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More dumb beginners questions.

Discussion in 'Handloading and Reloading' started by coldshot03/04, Aug 15, 2003.

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  1. coldshot03/04

    coldshot03/04 member

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    How many times can the brass be reloaded? and how long after being fired can I save my brass before reloading it again?:)
     
  2. Carlos

    Carlos Member

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    10 times is what I've been told. Keep a close eye out and be sure to keep good track. Some folks load pistol ammo brass more, but I ususally throw em away after 10 reloads.
     
  3. John Ross

    John Ross Member

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    It depends.

    Revolver brass can go 10+ loadings before little cracks at the case mouth develop, generally from the heavy crimp/uncrimp cycle. Pistol brass will probably go longer but I have little experience here.

    Neck-sized only rifle brass fired in the same bolt gun can go over 100 loadings.

    Read your manuals and learn how to detect impending head separation in rifle brass, and how to avoid it in the first place. Too long for me to explain here.

    JR
     
  4. dandean316

    dandean316 Member

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    I've been told 20 times for pistol brass, especially if using light loads.
     
  5. Jeeper

    Jeeper Member

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    I have always lost the pistol brass before it went bad. John was right about rifle. Read on how to detect head seperation in a manual.
     
  6. coldshot03/04

    coldshot03/04 member

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    Cool!Thanks.:)
     
  7. EchoSixMike

    EchoSixMike Member

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    It depends. As has been said, revolver stuff tends to last a long time, neck sized rifle brass the same. I used to can my M14 brass after 4 reloads due to the large # of case head seperations after that.

    BTW, the only dumb newbie reloading question is "Why'd the gun blow up?" S/F...Ken M
     
  8. coldshot03/04

    coldshot03/04 member

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  9. 444

    444 Member

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    I load handgun brass until it is either obviously flawed, or I lost it.
    I have no idea how many times that is because I don't keep track. I have some .38 Special brass that I have had for 20 years. When I was first out of high school, I owned a S&W Model 14 .38 Special revolver, 100 pieces of brass, and a Lee Loader. Every afternoon or evening that I wasn't working, I would fire all 100 rounds, then load them again that evening. I probably loaded them at least 100 times. The nickel had flaked off the cases. I was using a minimal load and cast lead bullets. As was mentioned, you will see splits in the case at the mouth, the primer pockets will become loose, or you lose them.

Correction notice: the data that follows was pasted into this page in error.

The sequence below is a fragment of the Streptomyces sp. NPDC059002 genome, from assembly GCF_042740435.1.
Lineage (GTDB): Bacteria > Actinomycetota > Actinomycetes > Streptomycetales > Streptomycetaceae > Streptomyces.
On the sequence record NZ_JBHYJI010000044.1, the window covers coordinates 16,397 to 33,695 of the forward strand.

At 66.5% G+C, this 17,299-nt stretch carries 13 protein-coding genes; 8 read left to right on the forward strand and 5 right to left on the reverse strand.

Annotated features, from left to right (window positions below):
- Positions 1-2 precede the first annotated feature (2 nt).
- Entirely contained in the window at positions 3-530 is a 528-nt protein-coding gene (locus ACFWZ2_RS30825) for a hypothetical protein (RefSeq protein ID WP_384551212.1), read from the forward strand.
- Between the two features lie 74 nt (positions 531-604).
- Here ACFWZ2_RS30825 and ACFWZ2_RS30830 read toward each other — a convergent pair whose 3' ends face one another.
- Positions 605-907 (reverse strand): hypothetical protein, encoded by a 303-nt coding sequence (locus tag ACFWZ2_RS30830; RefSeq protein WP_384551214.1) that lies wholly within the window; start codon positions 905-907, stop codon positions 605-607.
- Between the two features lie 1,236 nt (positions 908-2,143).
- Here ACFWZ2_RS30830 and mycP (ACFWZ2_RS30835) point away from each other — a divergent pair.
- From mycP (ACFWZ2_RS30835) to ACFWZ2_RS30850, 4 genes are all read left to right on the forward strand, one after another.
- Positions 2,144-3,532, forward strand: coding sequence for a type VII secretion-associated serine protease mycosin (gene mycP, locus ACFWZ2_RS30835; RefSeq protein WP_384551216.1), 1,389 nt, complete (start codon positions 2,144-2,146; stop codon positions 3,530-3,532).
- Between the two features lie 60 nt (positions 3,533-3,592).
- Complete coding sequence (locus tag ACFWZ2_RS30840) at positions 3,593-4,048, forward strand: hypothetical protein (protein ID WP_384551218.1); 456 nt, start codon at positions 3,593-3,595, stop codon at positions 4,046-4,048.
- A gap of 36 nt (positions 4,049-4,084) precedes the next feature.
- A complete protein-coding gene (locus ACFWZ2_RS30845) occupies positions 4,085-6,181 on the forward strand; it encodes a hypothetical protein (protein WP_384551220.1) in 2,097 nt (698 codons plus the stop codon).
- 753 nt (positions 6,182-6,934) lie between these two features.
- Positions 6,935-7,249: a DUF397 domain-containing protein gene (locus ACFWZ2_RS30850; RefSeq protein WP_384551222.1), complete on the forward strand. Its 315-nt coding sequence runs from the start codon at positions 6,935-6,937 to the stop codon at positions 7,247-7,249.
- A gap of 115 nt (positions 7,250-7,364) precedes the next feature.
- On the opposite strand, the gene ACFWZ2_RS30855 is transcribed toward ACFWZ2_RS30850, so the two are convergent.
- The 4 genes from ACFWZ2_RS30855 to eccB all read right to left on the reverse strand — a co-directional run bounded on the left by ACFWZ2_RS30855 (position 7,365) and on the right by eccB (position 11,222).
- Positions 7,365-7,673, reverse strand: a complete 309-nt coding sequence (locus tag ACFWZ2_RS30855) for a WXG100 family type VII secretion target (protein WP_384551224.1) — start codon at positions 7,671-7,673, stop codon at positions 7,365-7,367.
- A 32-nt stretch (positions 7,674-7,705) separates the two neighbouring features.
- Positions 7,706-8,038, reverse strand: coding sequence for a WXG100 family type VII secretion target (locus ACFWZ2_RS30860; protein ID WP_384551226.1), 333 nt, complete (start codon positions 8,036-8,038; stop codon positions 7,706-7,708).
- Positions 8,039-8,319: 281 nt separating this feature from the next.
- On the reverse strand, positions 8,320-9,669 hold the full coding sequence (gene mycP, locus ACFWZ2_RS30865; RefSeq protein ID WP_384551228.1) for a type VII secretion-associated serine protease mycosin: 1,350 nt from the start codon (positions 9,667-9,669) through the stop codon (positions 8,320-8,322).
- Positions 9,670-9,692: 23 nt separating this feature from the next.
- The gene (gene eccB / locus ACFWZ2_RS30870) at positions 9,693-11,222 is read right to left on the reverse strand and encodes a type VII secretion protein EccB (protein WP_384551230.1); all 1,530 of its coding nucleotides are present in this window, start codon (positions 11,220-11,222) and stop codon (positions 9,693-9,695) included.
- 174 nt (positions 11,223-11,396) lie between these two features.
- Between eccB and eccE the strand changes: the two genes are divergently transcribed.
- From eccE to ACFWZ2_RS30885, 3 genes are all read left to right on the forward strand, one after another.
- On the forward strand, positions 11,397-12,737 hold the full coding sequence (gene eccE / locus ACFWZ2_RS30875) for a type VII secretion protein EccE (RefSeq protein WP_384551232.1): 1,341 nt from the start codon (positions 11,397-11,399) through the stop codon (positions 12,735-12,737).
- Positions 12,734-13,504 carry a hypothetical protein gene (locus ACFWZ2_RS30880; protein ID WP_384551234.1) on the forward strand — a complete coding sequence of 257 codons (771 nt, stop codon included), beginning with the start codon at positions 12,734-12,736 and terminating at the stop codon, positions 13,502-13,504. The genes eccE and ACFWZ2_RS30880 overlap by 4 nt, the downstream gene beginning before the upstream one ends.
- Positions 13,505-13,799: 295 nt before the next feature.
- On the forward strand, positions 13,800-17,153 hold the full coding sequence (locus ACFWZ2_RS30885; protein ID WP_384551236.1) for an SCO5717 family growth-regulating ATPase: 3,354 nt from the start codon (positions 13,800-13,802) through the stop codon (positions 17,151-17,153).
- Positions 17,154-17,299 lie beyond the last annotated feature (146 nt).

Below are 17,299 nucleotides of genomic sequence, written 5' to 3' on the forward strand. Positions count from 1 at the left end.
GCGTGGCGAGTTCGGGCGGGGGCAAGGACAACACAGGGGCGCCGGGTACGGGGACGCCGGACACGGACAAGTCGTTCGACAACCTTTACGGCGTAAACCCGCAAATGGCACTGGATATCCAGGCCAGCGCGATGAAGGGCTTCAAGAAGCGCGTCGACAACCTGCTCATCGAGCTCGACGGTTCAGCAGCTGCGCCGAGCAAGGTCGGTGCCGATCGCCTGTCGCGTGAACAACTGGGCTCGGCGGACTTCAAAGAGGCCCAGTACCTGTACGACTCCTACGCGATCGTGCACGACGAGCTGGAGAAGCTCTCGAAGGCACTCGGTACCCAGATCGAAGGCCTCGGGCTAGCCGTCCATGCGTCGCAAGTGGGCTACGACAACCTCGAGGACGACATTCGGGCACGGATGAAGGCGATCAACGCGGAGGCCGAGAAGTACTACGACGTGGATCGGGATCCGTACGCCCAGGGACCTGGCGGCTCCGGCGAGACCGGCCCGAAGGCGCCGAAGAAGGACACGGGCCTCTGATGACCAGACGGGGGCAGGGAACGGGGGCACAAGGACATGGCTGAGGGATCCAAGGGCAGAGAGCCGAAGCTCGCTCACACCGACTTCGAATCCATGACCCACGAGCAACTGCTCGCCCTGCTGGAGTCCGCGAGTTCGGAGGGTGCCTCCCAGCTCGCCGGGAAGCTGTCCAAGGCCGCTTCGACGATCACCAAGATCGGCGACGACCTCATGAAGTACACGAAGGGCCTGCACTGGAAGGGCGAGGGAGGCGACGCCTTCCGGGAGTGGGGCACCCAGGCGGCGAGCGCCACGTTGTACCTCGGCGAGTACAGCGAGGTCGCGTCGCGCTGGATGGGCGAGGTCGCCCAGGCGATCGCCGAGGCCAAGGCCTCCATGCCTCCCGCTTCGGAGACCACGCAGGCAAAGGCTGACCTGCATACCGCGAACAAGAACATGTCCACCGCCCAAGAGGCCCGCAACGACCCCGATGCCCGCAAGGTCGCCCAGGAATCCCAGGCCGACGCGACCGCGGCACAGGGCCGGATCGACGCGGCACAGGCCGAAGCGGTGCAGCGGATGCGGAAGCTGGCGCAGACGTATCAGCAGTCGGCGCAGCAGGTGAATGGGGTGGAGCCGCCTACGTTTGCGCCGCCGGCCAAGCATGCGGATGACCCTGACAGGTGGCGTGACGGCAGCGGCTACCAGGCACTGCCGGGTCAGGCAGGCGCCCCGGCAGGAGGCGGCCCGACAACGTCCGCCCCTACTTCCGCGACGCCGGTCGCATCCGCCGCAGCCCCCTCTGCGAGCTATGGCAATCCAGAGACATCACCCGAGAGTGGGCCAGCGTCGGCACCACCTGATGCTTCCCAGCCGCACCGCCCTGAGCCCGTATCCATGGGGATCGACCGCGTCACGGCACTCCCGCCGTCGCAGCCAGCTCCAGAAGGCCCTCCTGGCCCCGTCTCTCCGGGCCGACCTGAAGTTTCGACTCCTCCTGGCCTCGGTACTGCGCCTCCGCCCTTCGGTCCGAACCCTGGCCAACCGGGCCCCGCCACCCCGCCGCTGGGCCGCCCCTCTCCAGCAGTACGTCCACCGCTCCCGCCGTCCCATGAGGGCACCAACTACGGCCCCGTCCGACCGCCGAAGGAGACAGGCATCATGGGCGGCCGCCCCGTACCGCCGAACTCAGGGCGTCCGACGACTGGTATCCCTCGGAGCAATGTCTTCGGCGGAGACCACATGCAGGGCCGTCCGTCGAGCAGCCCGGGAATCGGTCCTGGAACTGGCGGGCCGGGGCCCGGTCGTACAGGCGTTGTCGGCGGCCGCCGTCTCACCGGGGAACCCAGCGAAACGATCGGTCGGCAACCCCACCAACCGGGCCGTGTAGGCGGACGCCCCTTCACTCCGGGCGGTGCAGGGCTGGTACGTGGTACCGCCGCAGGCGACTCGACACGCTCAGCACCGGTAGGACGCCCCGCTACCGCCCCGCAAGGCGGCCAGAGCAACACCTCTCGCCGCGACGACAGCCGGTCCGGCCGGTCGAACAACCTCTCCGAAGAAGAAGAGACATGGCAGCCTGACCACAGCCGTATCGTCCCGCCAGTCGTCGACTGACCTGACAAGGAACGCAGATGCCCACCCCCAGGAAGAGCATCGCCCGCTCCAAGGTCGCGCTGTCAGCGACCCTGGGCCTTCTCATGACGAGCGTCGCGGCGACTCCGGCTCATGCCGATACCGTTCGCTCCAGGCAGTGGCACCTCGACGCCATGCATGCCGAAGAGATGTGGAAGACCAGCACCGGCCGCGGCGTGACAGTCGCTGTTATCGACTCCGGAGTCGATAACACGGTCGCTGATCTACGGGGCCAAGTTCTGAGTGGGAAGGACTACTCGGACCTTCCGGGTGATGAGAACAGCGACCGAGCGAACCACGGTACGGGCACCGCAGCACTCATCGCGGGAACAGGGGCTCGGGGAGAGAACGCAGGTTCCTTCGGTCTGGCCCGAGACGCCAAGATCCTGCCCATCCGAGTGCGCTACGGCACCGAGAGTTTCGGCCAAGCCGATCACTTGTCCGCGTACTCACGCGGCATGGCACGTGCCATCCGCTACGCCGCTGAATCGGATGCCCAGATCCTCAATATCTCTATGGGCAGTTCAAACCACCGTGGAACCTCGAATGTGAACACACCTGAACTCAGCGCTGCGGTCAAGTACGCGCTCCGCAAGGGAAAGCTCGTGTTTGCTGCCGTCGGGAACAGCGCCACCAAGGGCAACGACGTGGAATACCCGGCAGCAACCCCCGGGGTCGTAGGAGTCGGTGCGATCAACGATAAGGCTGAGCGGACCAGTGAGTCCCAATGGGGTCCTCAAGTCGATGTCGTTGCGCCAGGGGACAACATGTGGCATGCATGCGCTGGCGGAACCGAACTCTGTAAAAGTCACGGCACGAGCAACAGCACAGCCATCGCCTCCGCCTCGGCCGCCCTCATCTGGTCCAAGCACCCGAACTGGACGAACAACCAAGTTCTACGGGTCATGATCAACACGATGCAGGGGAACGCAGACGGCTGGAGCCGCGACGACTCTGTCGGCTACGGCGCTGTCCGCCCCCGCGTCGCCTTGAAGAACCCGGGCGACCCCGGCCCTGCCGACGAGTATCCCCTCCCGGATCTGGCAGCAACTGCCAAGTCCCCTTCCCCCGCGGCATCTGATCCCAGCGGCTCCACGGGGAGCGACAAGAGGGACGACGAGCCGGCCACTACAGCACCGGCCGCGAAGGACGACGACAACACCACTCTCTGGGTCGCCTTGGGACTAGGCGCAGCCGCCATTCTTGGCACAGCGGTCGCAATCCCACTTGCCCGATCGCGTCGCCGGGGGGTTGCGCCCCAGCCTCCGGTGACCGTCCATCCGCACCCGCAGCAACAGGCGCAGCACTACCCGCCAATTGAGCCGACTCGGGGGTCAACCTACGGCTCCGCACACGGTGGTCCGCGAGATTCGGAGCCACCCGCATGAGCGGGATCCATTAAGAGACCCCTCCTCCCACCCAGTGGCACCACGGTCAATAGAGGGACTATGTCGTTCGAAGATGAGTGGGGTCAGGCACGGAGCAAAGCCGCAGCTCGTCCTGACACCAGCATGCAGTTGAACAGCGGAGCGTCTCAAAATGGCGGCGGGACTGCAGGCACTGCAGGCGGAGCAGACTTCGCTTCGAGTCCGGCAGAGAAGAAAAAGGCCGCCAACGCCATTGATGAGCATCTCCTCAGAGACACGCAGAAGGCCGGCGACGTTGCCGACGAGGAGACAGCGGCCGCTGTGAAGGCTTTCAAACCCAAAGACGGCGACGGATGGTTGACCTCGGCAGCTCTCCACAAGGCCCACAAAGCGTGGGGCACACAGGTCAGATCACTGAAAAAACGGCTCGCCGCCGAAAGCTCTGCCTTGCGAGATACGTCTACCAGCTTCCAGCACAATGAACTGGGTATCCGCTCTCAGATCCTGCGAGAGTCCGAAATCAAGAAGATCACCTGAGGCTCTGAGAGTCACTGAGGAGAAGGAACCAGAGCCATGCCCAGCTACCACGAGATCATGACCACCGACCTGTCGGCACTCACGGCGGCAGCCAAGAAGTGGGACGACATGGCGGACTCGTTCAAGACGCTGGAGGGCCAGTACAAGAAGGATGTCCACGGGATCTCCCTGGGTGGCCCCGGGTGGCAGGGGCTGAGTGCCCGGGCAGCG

I have loaded 9mm cases until the primer pocket was so loose that the primers would fall out due to gravity.

    Rifles are another story. You are dealing with high pressure here and there is some danger involved in a case failure. Get a good reloading manual and read about how to tell when you are coming close to a head seperation. Basically you take a piece of wire or a bent paper clip and feel the inside of the case just above the case head. If you feel a ridge developing, this is where the case wall is getting thin. It is time to toss the case. The reason for this is that rifle brass expands and grows in length when you fire it. After a couple firings, you need to trim it back to length. That extra length is coming from somewhere and after awhile the case starts to get thin. Life of any case is proportional to how hot you load it also. If you use very light loads, the case will last longer than if you fire full-house loads. How much you size the case is another factor. As was mentioned earlier, neck sizing rifle brass gives you more case life and often, better accuracy.
    A loaded round of rifle ammo is slightly smaller than the chamber, this is how you are able to get it to go into the chamber. When it is fired, it expands to fill the available space, then springs back a little. This is why you can extract the case from the chamber. When you full length resize the case, you make the case smaller yet. All this expansion and contraction work hardens the metal make it less "springy" and sometimes brittle. If the case is otherwise still in good shape, you can anneal the case and continue to use it. In common calibers, this is usually a waste of time because you can buy new cases cheap enough that the extra work involved isn't worth it.
     
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